Lifestyle Travel Tips

How To Start A Blog: A Guide for Beginners

girl on a laptop in a camper van image for how to start a blog

I started blogging in 2013 as a way to update friends and family of my travels and I didn’t start attempting to monetize my blog as a business until late 2017. At which point, I had quit my NYC job, bought a van, and hit the road full-time.

In 2018, my hobby travel and lifestyle blog finally ended up becoming the foundation for my remote income success, and is the main reason why I can now be location independent.

You can find out exactly how I monetize my blog in this post about How I Make Remote Income.

How to Start A Blog Basics

When starting a blog or any website for that matter–you’ll need to do the following three things:

  1. Choose a name and purchase a domain– a domain/URL is like your address on the internet
    • When picking your blog name and domain, I recommend:
      • Doing a quick search on google and then social media platforms to make sure that it isn’t taken anywhere that you might want to use it
      • Choosing something in a niche that interests you and you are passionate about, but also that has room for growth, and keep it short
  2. Pick a web hosting provider– your web host is kind of like a parking spot for all of your website content on a web server. It’s the place where all your images and copy will be stored online
  3. Choose a platform to edit and design your site on– this is the program that you will use to create your site, write your blog posts, etc. It is the platform that you will use on a regular basis to manage your blog.

I personally purchased my domain through GoDaddy, use Cloudways as my website hosting provider, and edit and run my blog through This entire setup costs about $130/year and is my “rent” for my online business.

Load WordPress Sites in as fast as 37ms!

Cloudways has hosting management plans that start at $10/month, which is VERY affordable for everything that comes with your plan. I have been using them for about 5 years and highly recommend them. Vs. is what most bloggers use. If you are trying to start a website or a blog as a business (and not just a hobby), be sure to choose and then find a third-party host (again, I use Cloudways).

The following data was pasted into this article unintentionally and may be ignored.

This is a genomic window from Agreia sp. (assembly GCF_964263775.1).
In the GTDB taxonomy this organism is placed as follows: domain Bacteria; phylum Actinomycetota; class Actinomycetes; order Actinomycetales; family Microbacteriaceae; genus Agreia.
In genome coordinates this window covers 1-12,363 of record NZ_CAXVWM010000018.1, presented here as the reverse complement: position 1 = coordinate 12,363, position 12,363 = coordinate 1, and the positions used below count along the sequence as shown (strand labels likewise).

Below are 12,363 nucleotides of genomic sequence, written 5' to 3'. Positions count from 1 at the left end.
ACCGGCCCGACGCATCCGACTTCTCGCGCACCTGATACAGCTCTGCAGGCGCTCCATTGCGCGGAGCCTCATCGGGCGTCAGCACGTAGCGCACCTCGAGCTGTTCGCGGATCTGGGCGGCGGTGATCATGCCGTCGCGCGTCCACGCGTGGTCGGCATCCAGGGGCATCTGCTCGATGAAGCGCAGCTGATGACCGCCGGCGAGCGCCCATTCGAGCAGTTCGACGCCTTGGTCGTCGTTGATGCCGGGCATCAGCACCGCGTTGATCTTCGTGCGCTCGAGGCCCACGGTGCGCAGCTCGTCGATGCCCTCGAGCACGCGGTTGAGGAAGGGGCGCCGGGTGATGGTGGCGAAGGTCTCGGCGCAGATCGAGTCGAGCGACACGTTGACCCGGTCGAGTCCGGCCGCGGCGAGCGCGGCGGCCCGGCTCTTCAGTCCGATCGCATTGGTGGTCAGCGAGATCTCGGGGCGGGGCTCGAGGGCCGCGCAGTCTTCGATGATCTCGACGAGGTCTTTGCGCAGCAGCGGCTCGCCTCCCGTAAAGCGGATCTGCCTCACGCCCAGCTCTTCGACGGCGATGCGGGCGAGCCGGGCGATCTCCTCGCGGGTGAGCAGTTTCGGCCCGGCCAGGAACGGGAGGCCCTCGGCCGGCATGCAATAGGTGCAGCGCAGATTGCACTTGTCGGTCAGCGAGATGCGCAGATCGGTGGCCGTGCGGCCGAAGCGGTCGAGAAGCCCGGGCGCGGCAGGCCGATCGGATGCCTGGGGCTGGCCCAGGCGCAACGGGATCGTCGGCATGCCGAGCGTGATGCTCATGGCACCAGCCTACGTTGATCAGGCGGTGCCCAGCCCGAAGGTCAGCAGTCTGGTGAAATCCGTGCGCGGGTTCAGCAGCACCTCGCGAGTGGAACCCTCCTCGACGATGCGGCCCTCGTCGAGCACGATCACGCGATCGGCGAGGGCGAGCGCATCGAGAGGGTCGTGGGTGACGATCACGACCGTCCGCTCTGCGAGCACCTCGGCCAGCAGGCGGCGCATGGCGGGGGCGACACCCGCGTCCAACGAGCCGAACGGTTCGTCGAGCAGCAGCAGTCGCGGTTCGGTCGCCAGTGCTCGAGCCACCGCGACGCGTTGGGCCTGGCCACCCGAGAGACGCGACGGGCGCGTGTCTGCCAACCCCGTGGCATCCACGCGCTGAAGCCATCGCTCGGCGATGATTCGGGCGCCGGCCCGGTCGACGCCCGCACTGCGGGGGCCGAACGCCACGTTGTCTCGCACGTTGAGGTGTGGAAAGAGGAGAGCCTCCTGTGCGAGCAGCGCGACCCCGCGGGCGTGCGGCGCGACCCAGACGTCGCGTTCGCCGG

Even though is free (up to 3GB of storage), it does NOT allow you to have a custom domain, monetize your site with ads or have an eCommerce store, nor does it let you customize your site, use your own branding, or use plugins and SEO features that will help your site get organic traffic. offers way more room for growth, customization, and monetization than the free platform version. Here is a longer explanation of the differences between the two platforms.

The great thing about is that you don’t need any coding experience, but if you have some or want to learn, it has room for both beginning bloggers, and advanced web developers.

Connecting your Domain, Host Provider & WordPress

Once you’ve got your domain and your host provider purchased, you’ll need to install WordPress and connect them all.

How to install WordPress on Cloudways:

Step 1: Login to Cloudways

Step 2: Switch from Server to Applications in the top left of your screen

Step 3: In the Applications tab, click on the + Add Application button in the upper-right corner and then again on Add Application in the popup

Step 4: Select the latest version of WordPress, name your blog, then click Add Application (it will take a few minutes for WordPress to install)

Once you create the application, you’ll see www followed by 1. Click on that orange number to access your WordPress URL and login credentials

Connecting your domain to Cloudways:

Step 1: Switch to the Servers section of your website dashboard. Note your server’s IP address (e.g. 35.177.XXX.XXX)

Step 2: Go to the Applications tab and select the application you just created. Next, select Domain Management from the left-hand menu

Step 3: In the Primary Domain field, enter your full domain address including the prefix (e.g.

Step 4: Login to your domain registrar (e.g. GoDaddy), add an A Record for IP address you noted in Step One. Then, wait for the DNS changes to take place (which can take up to 24-48 hours)